We chat with Kim Bailey of Kim Bailey Interiors, a storied veteran in the kitchen design industry, about navigating towards a successful remodel and how to create a fresh space with effortless changes.
The arduous undertaking of remodeling can be accomplished without the pitfalls of mismanaged expectations, project delays and unplanned costs if tackled correctly. Especially for rooms central to the home like the kitchen, staying on schedule and receiving a final product that meets your vision is key to a positive experience.
Whether you’re looking for a major kitchen rehaul, or a few minor changes, we’ve covered everything you need to know before you start your next project. So save the heat for whipping up your favorite dishes and come out cool and on top with your next kitchen renovation.
What are some of the main complaints you run into with your clients looking to renovate their kitchen and how do you go about addressing them?
Most clients are concerned about the amount of time they will be without a kitchen during the actual renovation. Working with a professional can streamline this process and ensure that the amount of downtime is limited. With the KBI process, much of the time consuming work for a kitchen renovation is done before any demo begins. We provide detailed designs drawn in CAD and 3D, finalize all material selections, and order all materials before demo begins. We also coordinate with all the trades involved to develop a comprehensive project calendar so the scope of work, cost and estimated timeline are defined before the process begins. During the actual renovation process, communication with trades and the client is key in meeting expectations and keeping everyone on schedule.
With almost 15 years in the industry, what are some of the major design shifts you’ve witnessed?
Kitchens have migrated from a utilitarian part of the home to now being the main hub of the home and the number one return on investment when remodeling. Attention to the overall design aesthetic for a kitchen is now just as important (and sometimes more important) than the function.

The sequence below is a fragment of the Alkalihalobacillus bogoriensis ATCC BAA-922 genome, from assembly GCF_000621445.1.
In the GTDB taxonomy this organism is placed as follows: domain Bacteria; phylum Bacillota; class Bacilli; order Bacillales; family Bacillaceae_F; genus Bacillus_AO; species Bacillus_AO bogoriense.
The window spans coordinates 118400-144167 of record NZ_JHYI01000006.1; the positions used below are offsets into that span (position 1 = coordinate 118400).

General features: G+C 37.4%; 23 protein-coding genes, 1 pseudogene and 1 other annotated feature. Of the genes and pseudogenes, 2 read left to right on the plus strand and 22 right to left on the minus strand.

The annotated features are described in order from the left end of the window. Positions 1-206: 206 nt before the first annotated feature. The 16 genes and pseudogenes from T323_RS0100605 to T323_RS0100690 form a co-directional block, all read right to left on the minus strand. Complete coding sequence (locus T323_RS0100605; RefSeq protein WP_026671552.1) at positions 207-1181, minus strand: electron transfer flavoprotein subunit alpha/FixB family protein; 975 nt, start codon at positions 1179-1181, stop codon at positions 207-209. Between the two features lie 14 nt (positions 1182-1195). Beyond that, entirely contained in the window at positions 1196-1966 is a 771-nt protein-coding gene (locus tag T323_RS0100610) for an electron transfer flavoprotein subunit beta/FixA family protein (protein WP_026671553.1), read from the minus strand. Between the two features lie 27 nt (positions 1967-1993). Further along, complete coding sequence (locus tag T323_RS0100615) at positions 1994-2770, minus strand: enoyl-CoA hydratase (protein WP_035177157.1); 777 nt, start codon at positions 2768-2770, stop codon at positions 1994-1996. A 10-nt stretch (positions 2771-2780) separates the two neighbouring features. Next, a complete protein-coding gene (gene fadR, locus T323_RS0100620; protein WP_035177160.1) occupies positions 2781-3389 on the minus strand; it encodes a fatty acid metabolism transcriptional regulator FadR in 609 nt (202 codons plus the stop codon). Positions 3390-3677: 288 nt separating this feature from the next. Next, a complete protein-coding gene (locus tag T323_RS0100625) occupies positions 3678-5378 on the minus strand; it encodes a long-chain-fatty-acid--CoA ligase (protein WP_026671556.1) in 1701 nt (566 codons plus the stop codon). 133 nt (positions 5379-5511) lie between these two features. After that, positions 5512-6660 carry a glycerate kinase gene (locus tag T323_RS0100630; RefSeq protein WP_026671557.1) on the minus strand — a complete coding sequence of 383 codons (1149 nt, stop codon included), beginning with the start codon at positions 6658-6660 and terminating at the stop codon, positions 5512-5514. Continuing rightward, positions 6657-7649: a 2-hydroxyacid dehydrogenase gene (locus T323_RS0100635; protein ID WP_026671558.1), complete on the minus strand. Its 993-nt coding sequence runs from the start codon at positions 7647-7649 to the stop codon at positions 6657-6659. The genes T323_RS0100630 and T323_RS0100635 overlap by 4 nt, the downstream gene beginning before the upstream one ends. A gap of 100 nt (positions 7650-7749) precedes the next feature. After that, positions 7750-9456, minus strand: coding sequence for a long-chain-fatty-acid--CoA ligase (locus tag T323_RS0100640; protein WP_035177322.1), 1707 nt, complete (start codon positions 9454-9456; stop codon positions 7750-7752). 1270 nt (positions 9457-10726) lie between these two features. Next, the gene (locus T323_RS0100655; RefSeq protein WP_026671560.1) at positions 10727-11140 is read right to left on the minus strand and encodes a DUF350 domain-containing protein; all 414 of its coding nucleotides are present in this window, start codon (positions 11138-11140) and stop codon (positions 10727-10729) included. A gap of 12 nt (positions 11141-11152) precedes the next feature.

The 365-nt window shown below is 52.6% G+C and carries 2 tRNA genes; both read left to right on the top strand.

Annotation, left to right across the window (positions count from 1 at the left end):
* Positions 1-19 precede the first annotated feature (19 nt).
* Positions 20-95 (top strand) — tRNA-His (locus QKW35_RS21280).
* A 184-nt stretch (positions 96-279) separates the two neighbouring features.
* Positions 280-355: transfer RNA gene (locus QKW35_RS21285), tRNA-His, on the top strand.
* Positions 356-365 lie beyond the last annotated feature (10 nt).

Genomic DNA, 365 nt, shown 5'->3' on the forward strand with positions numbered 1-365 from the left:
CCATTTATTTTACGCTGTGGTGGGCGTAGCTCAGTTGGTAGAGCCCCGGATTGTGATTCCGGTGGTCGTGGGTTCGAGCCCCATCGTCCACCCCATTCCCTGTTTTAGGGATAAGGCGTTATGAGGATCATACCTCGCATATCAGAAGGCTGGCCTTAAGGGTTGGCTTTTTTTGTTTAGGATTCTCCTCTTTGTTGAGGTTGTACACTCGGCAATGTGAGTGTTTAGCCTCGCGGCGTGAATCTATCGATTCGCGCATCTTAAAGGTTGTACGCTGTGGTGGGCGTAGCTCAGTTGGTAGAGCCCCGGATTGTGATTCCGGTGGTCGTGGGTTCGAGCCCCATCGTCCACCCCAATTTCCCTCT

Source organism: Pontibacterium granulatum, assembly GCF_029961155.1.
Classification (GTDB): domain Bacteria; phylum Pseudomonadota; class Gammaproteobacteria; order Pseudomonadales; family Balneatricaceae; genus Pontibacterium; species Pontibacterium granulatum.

We see the need to incorporate feeding and storage areas for the homeowners pets being a desired feature. Technology in the home but especially in the kitchen has become a major remodel consideration. Busy families are using home delivery meal kits to cook more at home and create a cooking experience and enjoying a homemade meal together.
Almost all clients now request an eat-in kitchen area usually with counter stools or bar stools providing a more casual dining area that is now used as the primary eating area in the home. This in turn is impacting home design to only offer one “official” dining room in addition to the kitchen eating area instead of the traditional breakfast room and formal dining room.
For individuals with limited kitchen space, what are some obstacles you run into and what are a few tricks to create the illusion of a larger kitchen with it still being fully functional?
For most consumers with limited kitchen space, the main obstacle we work with is them feeling that they simply do not have enough room. As a designer, we work with our clients to inventory what is really needed in the kitchen and what is used on a daily basis. Identifying everything that is important to our homeowner and then designing a kitchen with custom cabinetry to accommodate not only the storage of the important items, but the function of where they are placed in the kitchen so the overall workflow of the kitchen is improved.
One of the best ways to create the illusion of a larger kitchen is to have adequate lighting in the space. Use paint and finish colors for your kitchen that are light and neutral because they will act as space expanders. Keeping countertops uncluttered and using cabinetry panels on large appliances, like refrigerators keeps the eye moving across the room with fewer visual disruptions and thus feels larger. Also, using the same flooring in the kitchen as what is in the adjoining rooms will also make the room feel more expansive.